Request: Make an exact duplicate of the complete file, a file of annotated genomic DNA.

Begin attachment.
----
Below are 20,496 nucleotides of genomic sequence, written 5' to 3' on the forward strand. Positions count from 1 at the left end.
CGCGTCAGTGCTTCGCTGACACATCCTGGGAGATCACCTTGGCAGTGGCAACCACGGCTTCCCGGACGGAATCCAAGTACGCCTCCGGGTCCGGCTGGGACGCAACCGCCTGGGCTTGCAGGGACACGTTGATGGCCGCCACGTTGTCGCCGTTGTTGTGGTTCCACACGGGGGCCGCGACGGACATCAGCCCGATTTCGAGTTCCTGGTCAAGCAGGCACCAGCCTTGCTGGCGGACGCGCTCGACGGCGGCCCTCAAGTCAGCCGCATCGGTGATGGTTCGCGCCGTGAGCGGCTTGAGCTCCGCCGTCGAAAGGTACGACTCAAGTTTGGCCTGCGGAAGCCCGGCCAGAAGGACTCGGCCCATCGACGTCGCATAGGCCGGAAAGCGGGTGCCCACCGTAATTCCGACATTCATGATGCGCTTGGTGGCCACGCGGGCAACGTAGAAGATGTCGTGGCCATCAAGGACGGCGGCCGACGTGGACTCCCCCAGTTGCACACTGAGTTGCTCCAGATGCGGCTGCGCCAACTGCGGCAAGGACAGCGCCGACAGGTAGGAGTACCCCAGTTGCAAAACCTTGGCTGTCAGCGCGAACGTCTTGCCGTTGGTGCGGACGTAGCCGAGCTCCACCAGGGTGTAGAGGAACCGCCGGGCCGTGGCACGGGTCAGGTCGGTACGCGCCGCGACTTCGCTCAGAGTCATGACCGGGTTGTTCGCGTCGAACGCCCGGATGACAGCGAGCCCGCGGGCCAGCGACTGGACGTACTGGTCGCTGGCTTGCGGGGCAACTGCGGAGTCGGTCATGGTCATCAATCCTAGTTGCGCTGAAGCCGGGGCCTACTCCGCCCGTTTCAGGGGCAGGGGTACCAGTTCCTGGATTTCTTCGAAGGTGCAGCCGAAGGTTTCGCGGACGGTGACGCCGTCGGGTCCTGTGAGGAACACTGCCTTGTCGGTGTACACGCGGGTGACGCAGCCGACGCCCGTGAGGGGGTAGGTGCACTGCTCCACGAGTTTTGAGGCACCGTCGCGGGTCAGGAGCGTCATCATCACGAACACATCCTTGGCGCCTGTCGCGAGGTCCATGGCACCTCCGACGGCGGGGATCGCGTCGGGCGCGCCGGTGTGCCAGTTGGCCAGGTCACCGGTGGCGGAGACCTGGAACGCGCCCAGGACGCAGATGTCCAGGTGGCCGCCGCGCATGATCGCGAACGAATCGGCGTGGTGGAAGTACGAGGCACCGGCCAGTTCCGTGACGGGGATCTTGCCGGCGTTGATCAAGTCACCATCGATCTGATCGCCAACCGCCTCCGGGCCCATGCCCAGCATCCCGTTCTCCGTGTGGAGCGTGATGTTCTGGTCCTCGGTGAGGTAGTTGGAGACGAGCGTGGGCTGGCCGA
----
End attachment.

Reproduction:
Below are 20,496 nucleotides of genomic sequence, written 5' to 3' on the forward strand. Positions count from 1 at the left end.
CGCGTCAGTGCTTCGCTGACACATCCTGGGAGATCACCTTGGCAGTGGCAACCACGGCTTCCCGGACGGAATCCAAGTACGCCTCCGGGTCCGGCTGGGACGCAACCGCCTGGGCTTGCAGGGACACGTTGATGGCCGCCACGTTGTCGCCGTTGTTGTGGTTCCACACGGGGGCCGCGACGGACATCAGCCCGATTTCGAGTTCCTGGTCAAGCAGGCACCAGCCTTGCTGGCGGACGCGCTCGACGGCGGCCCTCAAGTCAGCCGCATCGGTGATGGTTCGCGCCGTGAGCGGCTTGAGCTCCGCCGTCGAAAGGTACGACTCAAGTTTGGCCTGCGGAAGCCCGGCCAGAAGGACTCGGCCCATCGACGTCGCATAGGCCGGAAAGCGGGTGCCCACCGTAATTCCGACATTCATGATGCGCTTGGTGGCCACGCGGGCAACGTAGAAGATGTCGTGGCCATCAAGGACGGCGGCCGACGTGGACTCCCCCAGTTGCACACTGAGTTGCTCCAGATGCGGCTGCGCCAACTGCGGCAAGGACAGCGCCGACAGGTAGGAGTACCCCAGTTGCAAAACCTTGGCTGTCAGCGCGAACGTCTTGCCGTTGGTGCGGACGTAGCCGAGCTCCACCAGGGTGTAGAGGAACCGCCGGGCCGTGGCACGGGTCAGGTCGGTACGCGCCGCGACTTCGCTCAGAGTCATGACCGGGTTGTTCGCGTCGAACGCCCGGATGACAGCGAGCCCGCGGGCCAGCGACTGGACGTACTGGTCGCTGGCTTGCGGGGCAACTGCGGAGTCGGTCATGGTCATCAATCCTAGTTGCGCTGAAGCCGGGGCCTACTCCGCCCGTTTCAGGGGCAGGGGTACCAGTTCCTGGATTTCTTCGAAGGTGCAGCCGAAGGTTTCGCGGACGGTGACGCCGTCGGGTCCTGTGAGGAACACTGCCTTGTCGGTGTACACGCGGGTGACGCAGCCGACGCCCGTGAGGGGGTAGGTGCACTGCTCCACGAGTTTTGAGGCACCGTCGCGGGTCAGGAGCGTCATCATCACGAACACATCCTTGGCGCCTGTCGCGAGGTCCATGGCACCTCCGACGGCGGGGATCGCGTCGGGCGCGCCGGTGTGCCAGTTGGCCAGGTCACCGGTGGCGGAGACCTGGAACGCGCCCAGGACGCAGATGTCCAGGTGGCCGCCGCGCATGATCGCGAACGAATCGGCGTGGTGGAAGTACGAGGCACCGGCCAGTTCCGTGACGGGGATCTTGCCGGCGTTGATCAAGTCACCATCGATCTGATCGCCAACCGCCTCCGGGCCCATGCCCAGCATCCCGTTCTCCGTGTGGAGCGTGATGTTCTGGTCCTCGGTGAGGTAGTTGGAGACGAGCGTGGGCTGGCCGA